The woods are simply peace and agony; simple yet technically difficult; pain and promise; sweat and sweet; tears and fears. It's everything all wrapped up in a little walk. OR.....

    "It's Just Walking" by:LW
    " Of all the paths you take in life, make sure a few of them are dirt. "

  10. #50
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    Time slows down, focus and absorption of the present moment increases.

    Ask me about my 8 hour shift at work two days ago and I'm lucky if I can even recall 1 thing that I did. Ask me about my day #2 of doing Jasper's Skyline Trail years ago and I could likely write you a very detailed small novel, describing everything from the positioning of the tent to what clothes I was wearing.
    I try to avoid having a pre-set plan and a "making miles" mindset, that is just creating a reason to stress and worry when in reality there is none.

    Years of meditation has taught me to separate my brain into 2 separate entities, thinking, and awareness.

    My thinking brain dominates probably 99% of the time. It's essential for life. It is also far over-stimulated by the way we live today. It is the sole cause for stress and anxiety, depression and anger. It can certainly produce pleasure, but I have yet to make myself "happy" with thought. My definition of happy is more of a carefree contentment though.

    Awareness is the non-thought dominated state of being. I also think of it as being in "the zone". It's the feeling you get when you're fully focused and operating at peak performance. It's a snowboarder nailing a 900 in a superpipe. It's a football player reading the QB's eyes and making an interception. It's mind blowing sex. It's swerving out of the way of a stopping car at the last second.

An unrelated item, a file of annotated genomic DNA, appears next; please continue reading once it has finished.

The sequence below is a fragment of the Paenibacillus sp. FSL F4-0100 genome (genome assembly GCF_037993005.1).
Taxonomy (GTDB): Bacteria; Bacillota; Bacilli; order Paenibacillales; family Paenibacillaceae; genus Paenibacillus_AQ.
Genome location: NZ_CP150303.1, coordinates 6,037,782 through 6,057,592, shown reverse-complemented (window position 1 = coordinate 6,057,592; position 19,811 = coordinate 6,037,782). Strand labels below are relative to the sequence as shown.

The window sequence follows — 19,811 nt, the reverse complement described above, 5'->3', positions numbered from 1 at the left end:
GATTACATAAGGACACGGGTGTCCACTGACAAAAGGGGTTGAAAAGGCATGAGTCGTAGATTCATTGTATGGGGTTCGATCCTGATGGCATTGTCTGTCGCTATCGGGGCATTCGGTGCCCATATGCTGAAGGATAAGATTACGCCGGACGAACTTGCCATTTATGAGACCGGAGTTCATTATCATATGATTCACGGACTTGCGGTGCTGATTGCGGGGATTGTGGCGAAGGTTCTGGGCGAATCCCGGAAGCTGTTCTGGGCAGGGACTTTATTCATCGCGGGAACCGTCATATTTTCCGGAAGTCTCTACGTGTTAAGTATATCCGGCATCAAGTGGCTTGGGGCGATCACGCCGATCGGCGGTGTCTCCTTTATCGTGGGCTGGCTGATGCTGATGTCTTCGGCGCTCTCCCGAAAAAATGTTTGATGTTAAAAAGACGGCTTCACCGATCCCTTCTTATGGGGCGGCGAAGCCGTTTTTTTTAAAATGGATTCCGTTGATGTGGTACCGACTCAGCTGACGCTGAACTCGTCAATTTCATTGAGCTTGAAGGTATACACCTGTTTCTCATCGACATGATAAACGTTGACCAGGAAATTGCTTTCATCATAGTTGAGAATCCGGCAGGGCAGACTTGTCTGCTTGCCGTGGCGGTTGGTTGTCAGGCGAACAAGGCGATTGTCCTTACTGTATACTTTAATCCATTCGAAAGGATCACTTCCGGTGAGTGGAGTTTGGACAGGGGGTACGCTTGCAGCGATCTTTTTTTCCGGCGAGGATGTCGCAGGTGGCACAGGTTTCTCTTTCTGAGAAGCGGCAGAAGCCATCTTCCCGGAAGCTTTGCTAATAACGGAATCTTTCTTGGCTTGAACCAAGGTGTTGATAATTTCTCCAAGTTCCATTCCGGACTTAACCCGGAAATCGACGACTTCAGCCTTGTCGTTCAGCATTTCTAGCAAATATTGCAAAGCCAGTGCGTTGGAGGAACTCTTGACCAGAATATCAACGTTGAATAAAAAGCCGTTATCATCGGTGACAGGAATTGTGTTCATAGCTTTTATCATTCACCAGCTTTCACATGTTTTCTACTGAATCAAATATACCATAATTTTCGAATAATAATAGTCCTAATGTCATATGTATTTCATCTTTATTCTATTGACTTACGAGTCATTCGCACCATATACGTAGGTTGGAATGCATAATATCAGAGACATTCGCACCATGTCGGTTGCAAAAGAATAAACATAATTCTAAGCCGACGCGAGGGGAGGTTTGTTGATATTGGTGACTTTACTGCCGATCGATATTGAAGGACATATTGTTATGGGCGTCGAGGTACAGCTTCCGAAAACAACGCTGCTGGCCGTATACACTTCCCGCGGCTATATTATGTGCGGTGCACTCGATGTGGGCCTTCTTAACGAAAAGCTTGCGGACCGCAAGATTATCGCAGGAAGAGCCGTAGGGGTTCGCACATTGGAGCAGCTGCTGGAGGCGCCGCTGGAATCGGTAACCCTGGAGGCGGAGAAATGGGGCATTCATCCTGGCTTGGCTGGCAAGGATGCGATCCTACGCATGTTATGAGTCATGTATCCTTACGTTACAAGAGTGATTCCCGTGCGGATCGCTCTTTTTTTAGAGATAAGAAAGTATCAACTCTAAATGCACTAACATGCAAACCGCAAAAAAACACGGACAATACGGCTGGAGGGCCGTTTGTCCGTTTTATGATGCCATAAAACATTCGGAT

Awareness is when conscious thought, which is the bringer of negativity, is not the dominating force in your brain. Negativity on the inside all too often is a precursor for negativity to present on the outside. Awareness is the full acceptance of and absorption in the present moment.

    For whatever reason, hiking muffles my thinking brain. It doesn't put me into a meditative state, devoid of thought. It does, however, do a damn good job at cleansing the negative ones. My thinking becomes clearer, and I'm able to feel things that are all too lacking from my daily life. Awe. Appreciation. Wonder. A feeling that things will be all right.

    After writing that, it seems like I use it as a therapy or a spiritual thing, but that is not the full extent of it. I also love hiking to a spot by a river and getting a buzz going with some friends. I love the small talk with strangers on the trail almost as much as the solitude. Although I loathe consumerism, I love the gear. Just looking at a well made pack or even a hiking map is enough to stimulate my mind. I love introducing people to the "sport", and taking someone to one of my favorite spots. I love not having a clue what time it is. I love it getting dark at 5pm in the winter, and laying in my sleeping bag reading a mindless entertaining novel for hours. I love the look of a well set up stealth spot. I love doing something I'm going to remember in 10 years.

    I can't fully describe everything that draws me to it. It just feels natural. What else could I be doing that is any better?

  11. #51

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    If I can get out to where man-made things are not present except only the clothing and gear that actually works as it should and there is no evidence other people have been there, everything that is in me becomes enlivened, I think, because I am in the natural world where I belong and I was made for this experience.

    There are those that are determined to destroy every vestige of every place for getting that experience: determined to destroy the chance for having experience of the natural environment. Nearly successful, practically everywhere I go there are the "improvements". It isn't easy to find a natural place.